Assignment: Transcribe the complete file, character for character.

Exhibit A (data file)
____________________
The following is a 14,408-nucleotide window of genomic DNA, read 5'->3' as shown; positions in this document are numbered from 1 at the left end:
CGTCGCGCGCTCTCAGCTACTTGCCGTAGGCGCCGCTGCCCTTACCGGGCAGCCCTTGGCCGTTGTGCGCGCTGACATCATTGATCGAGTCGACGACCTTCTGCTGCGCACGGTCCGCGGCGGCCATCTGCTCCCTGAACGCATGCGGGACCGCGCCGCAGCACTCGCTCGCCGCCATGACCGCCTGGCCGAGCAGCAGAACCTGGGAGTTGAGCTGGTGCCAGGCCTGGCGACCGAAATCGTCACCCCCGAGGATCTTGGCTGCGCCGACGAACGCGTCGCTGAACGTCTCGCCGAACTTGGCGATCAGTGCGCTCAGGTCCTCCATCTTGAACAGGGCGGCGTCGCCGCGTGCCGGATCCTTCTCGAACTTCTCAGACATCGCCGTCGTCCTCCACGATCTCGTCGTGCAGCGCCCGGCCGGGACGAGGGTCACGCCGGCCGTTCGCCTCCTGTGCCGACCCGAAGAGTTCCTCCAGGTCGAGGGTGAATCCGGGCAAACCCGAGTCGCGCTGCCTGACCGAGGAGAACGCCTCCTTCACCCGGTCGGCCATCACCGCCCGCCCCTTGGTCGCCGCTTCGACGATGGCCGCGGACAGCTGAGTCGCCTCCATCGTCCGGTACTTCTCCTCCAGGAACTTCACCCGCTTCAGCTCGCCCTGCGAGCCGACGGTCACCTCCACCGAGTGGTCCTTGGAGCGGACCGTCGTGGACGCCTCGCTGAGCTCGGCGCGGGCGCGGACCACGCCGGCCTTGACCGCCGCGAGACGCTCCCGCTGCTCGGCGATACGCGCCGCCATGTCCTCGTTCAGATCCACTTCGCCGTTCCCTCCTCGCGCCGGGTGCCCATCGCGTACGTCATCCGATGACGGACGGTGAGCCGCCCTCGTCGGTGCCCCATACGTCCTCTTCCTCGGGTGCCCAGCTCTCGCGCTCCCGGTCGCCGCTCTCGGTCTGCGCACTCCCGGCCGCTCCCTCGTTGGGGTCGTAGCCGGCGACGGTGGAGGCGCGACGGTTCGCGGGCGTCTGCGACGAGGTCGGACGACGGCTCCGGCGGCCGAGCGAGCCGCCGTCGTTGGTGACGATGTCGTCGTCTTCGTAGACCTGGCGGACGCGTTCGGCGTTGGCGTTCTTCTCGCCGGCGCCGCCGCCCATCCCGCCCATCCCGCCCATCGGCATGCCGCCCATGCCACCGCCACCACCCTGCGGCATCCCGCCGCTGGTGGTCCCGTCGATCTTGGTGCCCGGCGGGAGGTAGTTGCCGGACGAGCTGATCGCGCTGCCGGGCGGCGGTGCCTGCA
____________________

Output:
The following is a 14,408-nucleotide window of genomic DNA, read 5'->3' as shown; positions in this document are numbered from 1 at the left end:
CGTCGCGCGCTCTCAGCTACTTGCCGTAGGCGCCGCTGCCCTTACCGGGCAGCCCTTGGCCGTTGTGCGCGCTGACATCATTGATCGAGTCGACGACCTTCTGCTGCGCACGGTCCGCGGCGGCCATCTGCTCCCTGAACGCATGCGGGACCGCGCCGCAGCACTCGCTCGCCGCCATGACCGCCTGGCCGAGCAGCAGAACCTGGGAGTTGAGCTGGTGCCAGGCCTGGCGACCGAAATCGTCACCCCCGAGGATCTTGGCTGCGCCGACGAACGCGTCGCTGAACGTCTCGCCGAACTTGGCGATCAGTGCGCTCAGGTCCTCCATCTTGAACAGGGCGGCGTCGCCGCGTGCCGGATCCTTCTCGAACTTCTCAGACATCGCCGTCGTCCTCCACGATCTCGTCGTGCAGCGCCCGGCCGGGACGAGGGTCACGCCGGCCGTTCGCCTCCTGTGCCGACCCGAAGAGTTCCTCCAGGTCGAGGGTGAATCCGGGCAAACCCGAGTCGCGCTGCCTGACCGAGGAGAACGCCTCCTTCACCCGGTCGGCCATCACCGCCCGCCCCTTGGTCGCCGCTTCGACGATGGCCGCGGACAGCTGAGTCGCCTCCATCGTCCGGTACTTCTCCTCCAGGAACTTCACCCGCTTCAGCTCGCCCTGCGAGCCGACGGTCACCTCCACCGAGTGGTCCTTGGAGCGGACCGTCGTGGACGCCTCGCTGAGCTCGGCGCGGGCGCGGACCACGCCGGCCTTGACCGCCGCGAGACGCTCCCGCTGCTCGGCGATACGCGCCGCCATGTCCTCGTTCAGATCCACTTCGCCGTTCCCTCCTCGCGCCGGGTGCCCATCGCGTACGTCATCCGATGACGGACGGTGAGCCGCCCTCGTCGGTGCCCCATACGTCCTCTTCCTCGGGTGCCCAGCTCTCGCGCTCCCGGTCGCCGCTCTCGGTCTGCGCACTCCCGGCCGCTCCCTCGTTGGGGTCGTAGCCGGCGACGGTGGAGGCGCGACGGTTCGCGGGCGTCTGCGACGAGGTCGGACGACGGCTCCGGCGGCCGAGCGAGCCGCCGTCGTTGGTGACGATGTCGTCGTCTTCGTAGACCTGGCGGACGCGTTCGGCGTTGGCGTTCTTCTCGCCGGCGCCGCCGCCCATCCCGCCCATCCCGCCCATCGGCATGCCGCCCATGCCACCGCCACCACCCTGCGGCATCCCGCCGCTGGTGGTCCCGTCGATCTTGGTGCCCGGCGGGAGGTAGTTGCCGGACGAGCTGATCGCGCTGCCGGGCGGCGGTGCCTGCA